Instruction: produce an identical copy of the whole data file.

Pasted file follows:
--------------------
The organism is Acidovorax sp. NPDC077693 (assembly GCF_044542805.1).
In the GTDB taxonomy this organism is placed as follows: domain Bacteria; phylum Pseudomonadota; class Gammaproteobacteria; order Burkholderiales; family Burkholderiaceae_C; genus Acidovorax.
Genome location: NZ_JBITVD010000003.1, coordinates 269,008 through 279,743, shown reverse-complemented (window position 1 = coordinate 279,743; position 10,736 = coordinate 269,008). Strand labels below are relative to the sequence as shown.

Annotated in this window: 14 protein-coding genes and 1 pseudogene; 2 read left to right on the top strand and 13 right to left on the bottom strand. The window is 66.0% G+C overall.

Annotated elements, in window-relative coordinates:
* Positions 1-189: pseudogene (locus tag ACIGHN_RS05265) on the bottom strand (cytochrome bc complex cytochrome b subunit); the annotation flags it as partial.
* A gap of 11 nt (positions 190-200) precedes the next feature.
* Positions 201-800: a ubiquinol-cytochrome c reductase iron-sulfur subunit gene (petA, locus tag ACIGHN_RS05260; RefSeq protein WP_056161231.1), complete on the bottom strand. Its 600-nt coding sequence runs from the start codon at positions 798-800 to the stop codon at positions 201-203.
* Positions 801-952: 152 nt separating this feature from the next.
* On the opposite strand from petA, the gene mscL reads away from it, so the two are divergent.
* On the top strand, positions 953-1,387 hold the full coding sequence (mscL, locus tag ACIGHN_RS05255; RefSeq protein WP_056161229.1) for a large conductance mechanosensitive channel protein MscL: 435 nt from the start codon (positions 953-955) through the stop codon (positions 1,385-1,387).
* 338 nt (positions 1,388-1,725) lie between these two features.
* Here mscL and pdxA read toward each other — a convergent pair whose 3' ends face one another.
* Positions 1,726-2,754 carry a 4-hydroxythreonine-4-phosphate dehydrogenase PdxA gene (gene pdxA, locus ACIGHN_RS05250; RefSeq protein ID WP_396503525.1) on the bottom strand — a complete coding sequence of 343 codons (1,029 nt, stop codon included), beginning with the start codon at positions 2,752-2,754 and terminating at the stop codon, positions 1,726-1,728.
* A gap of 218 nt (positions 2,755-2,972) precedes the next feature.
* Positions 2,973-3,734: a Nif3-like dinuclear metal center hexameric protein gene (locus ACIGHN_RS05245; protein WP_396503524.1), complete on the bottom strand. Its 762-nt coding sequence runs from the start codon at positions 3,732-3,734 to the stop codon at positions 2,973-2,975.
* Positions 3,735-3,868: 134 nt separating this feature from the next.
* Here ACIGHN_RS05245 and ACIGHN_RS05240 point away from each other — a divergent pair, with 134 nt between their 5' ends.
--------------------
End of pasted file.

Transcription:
The organism is Acidovorax sp. NPDC077693 (assembly GCF_044542805.1).
In the GTDB taxonomy this organism is placed as follows: domain Bacteria; phylum Pseudomonadota; class Gammaproteobacteria; order Burkholderiales; family Burkholderiaceae_C; genus Acidovorax.
Genome location: NZ_JBITVD010000003.1, coordinates 269,008 through 279,743, shown reverse-complemented (window position 1 = coordinate 279,743; position 10,736 = coordinate 269,008). Strand labels below are relative to the sequence as shown.

Annotated in this window: 14 protein-coding genes and 1 pseudogene; 2 read left to right on the top strand and 13 right to left on the bottom strand. The window is 66.0% G+C overall.

Annotated elements, in window-relative coordinates:
* Positions 1-189: pseudogene (locus tag ACIGHN_RS05265) on the bottom strand (cytochrome bc complex cytochrome b subunit); the annotation flags it as partial.
* A gap of 11 nt (positions 190-200) precedes the next feature.
* Positions 201-800: a ubiquinol-cytochrome c reductase iron-sulfur subunit gene (petA, locus tag ACIGHN_RS05260; RefSeq protein WP_056161231.1), complete on the bottom strand. Its 600-nt coding sequence runs from the start codon at positions 798-800 to the stop codon at positions 201-203.
* Positions 801-952: 152 nt separating this feature from the next.
* On the opposite strand from petA, the gene mscL reads away from it, so the two are divergent.
* On the top strand, positions 953-1,387 hold the full coding sequence (mscL, locus tag ACIGHN_RS05255; RefSeq protein WP_056161229.1) for a large conductance mechanosensitive channel protein MscL: 435 nt from the start codon (positions 953-955) through the stop codon (positions 1,385-1,387).
* 338 nt (positions 1,388-1,725) lie between these two features.
* Here mscL and pdxA read toward each other — a convergent pair whose 3' ends face one another.
* Positions 1,726-2,754 carry a 4-hydroxythreonine-4-phosphate dehydrogenase PdxA gene (gene pdxA, locus ACIGHN_RS05250; RefSeq protein ID WP_396503525.1) on the bottom strand — a complete coding sequence of 343 codons (1,029 nt, stop codon included), beginning with the start codon at positions 2,752-2,754 and terminating at the stop codon, positions 1,726-1,728.
* A gap of 218 nt (positions 2,755-2,972) precedes the next feature.
* Positions 2,973-3,734: a Nif3-like dinuclear metal center hexameric protein gene (locus ACIGHN_RS05245; protein WP_396503524.1), complete on the bottom strand. Its 762-nt coding sequence runs from the start codon at positions 3,732-3,734 to the stop codon at positions 2,973-2,975.
* Positions 3,735-3,868: 134 nt separating this feature from the next.
* Here ACIGHN_RS05245 and ACIGHN_RS05240 point away from each other — a divergent pair, with 134 nt between their 5' ends.